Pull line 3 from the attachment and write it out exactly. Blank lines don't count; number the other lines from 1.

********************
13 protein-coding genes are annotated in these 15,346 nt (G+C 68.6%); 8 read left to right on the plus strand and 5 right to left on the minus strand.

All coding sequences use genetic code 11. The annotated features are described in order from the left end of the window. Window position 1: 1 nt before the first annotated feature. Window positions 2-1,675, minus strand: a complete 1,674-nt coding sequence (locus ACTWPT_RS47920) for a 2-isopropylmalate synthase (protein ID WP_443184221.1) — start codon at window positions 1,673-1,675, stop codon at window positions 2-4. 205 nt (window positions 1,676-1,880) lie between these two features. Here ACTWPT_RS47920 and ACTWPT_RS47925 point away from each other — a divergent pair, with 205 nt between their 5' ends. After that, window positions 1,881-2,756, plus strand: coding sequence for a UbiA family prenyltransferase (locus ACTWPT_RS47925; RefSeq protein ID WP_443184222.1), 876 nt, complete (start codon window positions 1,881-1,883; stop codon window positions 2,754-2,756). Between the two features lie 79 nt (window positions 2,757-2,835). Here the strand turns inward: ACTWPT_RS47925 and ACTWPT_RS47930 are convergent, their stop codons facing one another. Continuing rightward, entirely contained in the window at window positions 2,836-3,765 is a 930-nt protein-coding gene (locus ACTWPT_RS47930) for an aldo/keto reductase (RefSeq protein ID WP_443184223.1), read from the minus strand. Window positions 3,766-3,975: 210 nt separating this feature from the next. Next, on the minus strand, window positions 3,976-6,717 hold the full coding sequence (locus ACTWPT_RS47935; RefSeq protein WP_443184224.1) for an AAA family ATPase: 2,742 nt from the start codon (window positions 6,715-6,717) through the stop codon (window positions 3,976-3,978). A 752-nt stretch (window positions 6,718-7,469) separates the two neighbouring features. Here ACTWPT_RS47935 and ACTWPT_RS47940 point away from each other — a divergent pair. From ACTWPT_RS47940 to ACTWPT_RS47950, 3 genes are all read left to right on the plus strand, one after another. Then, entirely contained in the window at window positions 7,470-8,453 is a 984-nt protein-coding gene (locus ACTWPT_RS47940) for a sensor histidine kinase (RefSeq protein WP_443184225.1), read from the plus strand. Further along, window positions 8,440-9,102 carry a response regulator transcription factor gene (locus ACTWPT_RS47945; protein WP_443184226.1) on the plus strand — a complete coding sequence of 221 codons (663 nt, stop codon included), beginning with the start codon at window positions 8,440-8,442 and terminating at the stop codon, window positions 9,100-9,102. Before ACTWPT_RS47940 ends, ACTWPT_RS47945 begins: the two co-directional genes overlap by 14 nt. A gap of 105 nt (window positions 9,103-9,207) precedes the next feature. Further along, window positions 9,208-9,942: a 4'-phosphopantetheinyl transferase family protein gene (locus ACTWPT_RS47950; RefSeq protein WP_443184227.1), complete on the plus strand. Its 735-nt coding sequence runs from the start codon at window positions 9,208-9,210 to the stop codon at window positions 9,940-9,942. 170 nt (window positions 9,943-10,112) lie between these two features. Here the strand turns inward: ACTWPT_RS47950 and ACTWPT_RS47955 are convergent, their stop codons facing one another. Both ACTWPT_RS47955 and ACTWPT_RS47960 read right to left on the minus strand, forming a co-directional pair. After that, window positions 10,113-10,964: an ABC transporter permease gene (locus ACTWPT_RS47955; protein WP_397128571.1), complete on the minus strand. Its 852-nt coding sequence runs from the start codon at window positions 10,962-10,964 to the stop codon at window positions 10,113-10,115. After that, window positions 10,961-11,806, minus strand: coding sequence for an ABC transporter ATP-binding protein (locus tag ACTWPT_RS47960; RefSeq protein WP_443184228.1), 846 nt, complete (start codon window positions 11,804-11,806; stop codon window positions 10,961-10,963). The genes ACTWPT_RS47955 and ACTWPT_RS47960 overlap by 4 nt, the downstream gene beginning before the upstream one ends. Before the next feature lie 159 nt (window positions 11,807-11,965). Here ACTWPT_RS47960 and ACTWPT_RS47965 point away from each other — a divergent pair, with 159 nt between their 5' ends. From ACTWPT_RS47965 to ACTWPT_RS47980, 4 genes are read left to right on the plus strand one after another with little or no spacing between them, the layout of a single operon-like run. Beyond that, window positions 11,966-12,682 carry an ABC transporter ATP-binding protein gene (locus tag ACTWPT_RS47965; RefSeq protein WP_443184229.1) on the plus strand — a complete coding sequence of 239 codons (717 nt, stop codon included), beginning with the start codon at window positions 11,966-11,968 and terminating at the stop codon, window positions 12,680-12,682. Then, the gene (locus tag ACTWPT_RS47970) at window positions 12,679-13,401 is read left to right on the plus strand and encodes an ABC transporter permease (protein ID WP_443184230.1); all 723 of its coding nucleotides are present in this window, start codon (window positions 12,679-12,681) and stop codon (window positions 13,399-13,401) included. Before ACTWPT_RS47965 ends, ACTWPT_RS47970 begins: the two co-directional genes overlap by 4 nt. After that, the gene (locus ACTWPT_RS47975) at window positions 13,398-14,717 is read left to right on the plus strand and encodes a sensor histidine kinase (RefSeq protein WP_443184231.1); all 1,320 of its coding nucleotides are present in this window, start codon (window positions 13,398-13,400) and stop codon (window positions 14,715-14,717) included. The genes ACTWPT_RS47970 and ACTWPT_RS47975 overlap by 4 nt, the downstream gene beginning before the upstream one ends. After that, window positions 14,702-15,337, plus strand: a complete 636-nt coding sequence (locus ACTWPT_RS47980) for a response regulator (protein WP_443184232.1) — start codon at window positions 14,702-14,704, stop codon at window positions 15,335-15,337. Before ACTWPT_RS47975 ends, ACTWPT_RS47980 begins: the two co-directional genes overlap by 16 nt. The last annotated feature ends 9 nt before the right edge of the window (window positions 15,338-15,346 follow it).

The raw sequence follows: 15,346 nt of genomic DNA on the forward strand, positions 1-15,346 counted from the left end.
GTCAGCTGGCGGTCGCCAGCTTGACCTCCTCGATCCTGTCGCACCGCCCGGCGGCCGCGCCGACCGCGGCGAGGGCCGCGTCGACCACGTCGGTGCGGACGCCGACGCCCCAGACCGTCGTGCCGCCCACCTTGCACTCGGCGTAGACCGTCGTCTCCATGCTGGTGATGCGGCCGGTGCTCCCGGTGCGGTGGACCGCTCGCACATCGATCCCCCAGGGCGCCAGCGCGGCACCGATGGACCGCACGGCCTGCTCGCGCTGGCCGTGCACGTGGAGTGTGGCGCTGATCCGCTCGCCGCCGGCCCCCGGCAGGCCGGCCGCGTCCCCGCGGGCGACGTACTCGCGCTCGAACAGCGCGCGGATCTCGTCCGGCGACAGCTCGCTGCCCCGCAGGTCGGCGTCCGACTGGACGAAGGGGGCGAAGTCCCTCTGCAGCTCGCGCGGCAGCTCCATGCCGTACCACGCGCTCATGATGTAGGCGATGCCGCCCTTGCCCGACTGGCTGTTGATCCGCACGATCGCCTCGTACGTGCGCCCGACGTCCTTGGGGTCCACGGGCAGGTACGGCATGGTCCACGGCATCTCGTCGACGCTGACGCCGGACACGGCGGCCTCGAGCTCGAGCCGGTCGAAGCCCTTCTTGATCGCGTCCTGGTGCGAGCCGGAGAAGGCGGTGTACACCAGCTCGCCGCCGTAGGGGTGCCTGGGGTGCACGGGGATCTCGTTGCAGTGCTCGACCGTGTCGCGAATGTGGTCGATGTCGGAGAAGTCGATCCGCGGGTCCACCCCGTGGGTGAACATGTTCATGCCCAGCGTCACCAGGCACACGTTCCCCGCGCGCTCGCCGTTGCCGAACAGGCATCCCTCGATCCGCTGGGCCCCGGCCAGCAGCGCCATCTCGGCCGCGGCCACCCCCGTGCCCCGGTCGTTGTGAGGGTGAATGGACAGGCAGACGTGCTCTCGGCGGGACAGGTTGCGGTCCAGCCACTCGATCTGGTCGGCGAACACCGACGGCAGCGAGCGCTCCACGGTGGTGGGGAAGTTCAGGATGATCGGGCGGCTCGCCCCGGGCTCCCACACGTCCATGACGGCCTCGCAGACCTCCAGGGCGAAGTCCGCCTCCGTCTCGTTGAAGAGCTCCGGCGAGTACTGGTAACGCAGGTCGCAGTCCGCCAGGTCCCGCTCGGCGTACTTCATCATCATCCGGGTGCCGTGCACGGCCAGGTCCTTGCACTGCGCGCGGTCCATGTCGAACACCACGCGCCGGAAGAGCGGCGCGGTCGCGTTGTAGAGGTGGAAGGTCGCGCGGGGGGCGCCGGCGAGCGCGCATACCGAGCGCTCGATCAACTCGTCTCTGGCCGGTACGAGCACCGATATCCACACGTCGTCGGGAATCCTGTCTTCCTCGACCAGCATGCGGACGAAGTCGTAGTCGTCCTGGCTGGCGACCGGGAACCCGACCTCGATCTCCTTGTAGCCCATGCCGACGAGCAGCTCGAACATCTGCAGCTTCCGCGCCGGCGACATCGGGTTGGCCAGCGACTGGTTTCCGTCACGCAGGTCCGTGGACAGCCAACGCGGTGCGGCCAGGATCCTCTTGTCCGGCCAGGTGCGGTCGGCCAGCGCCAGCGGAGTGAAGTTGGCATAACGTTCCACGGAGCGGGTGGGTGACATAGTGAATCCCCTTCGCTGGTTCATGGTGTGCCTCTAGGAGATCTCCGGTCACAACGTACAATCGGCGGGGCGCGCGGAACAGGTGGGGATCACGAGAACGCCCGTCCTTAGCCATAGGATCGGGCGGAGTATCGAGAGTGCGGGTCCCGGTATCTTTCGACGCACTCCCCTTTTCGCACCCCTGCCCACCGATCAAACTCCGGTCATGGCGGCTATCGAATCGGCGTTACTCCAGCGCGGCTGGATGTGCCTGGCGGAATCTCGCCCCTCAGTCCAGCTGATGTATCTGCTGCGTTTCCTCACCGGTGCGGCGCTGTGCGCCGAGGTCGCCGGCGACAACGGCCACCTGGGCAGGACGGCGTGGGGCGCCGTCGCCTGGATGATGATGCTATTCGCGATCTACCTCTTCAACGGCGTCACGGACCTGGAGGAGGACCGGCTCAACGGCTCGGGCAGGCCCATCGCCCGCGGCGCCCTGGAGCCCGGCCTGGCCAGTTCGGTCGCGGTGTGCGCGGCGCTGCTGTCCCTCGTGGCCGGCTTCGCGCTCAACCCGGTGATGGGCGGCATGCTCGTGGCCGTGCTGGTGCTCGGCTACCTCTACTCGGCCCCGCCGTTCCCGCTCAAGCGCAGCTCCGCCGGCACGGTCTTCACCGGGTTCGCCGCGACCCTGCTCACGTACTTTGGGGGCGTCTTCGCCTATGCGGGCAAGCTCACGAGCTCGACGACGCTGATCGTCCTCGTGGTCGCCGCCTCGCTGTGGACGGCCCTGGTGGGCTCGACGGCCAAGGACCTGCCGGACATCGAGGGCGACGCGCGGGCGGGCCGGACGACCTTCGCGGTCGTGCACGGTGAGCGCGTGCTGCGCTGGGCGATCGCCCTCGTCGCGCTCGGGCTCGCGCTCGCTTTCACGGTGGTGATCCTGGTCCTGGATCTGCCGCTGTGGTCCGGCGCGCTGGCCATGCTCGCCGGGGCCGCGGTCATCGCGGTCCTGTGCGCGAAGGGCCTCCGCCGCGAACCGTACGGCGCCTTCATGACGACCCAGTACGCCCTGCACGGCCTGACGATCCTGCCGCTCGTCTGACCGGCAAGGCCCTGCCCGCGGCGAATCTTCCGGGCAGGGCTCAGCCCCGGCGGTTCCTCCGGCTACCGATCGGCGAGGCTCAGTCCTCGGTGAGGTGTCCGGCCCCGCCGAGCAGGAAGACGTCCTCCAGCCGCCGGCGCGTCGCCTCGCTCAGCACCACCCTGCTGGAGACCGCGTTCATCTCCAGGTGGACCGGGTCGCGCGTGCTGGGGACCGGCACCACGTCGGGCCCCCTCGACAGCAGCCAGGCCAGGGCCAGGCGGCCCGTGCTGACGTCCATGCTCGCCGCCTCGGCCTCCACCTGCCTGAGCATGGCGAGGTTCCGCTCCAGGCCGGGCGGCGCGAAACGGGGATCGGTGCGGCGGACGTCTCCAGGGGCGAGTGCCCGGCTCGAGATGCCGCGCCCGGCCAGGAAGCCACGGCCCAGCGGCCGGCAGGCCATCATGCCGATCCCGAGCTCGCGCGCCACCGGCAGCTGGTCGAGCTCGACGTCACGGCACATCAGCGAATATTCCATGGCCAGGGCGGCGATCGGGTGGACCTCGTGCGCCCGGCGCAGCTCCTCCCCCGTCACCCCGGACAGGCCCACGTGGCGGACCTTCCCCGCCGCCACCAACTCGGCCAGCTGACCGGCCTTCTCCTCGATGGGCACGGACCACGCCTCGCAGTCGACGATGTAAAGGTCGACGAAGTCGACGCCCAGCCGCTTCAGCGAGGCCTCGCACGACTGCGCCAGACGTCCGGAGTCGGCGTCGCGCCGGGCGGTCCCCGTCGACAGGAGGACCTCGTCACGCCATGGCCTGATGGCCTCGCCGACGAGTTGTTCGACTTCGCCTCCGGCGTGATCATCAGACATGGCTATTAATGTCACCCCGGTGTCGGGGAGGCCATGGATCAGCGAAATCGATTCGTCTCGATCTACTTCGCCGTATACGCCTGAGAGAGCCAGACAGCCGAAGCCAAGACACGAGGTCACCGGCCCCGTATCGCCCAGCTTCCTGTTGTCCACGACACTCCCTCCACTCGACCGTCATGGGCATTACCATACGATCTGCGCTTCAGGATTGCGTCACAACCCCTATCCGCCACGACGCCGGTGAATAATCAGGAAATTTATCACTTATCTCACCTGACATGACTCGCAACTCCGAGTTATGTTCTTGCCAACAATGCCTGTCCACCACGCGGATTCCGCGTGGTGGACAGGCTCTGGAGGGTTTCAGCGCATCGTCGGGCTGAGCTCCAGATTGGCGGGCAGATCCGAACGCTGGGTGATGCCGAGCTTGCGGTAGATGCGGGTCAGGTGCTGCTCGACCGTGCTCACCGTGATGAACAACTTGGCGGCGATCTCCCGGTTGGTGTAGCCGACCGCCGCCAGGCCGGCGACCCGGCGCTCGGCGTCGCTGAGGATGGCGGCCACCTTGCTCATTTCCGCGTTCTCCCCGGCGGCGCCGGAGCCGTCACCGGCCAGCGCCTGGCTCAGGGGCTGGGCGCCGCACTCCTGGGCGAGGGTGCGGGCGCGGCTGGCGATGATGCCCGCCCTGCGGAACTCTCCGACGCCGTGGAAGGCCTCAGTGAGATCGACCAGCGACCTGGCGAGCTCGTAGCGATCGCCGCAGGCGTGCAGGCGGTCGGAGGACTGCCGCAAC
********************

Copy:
The raw sequence follows: 15,346 nt of genomic DNA on the forward strand, positions 1-15,346 counted from the left end.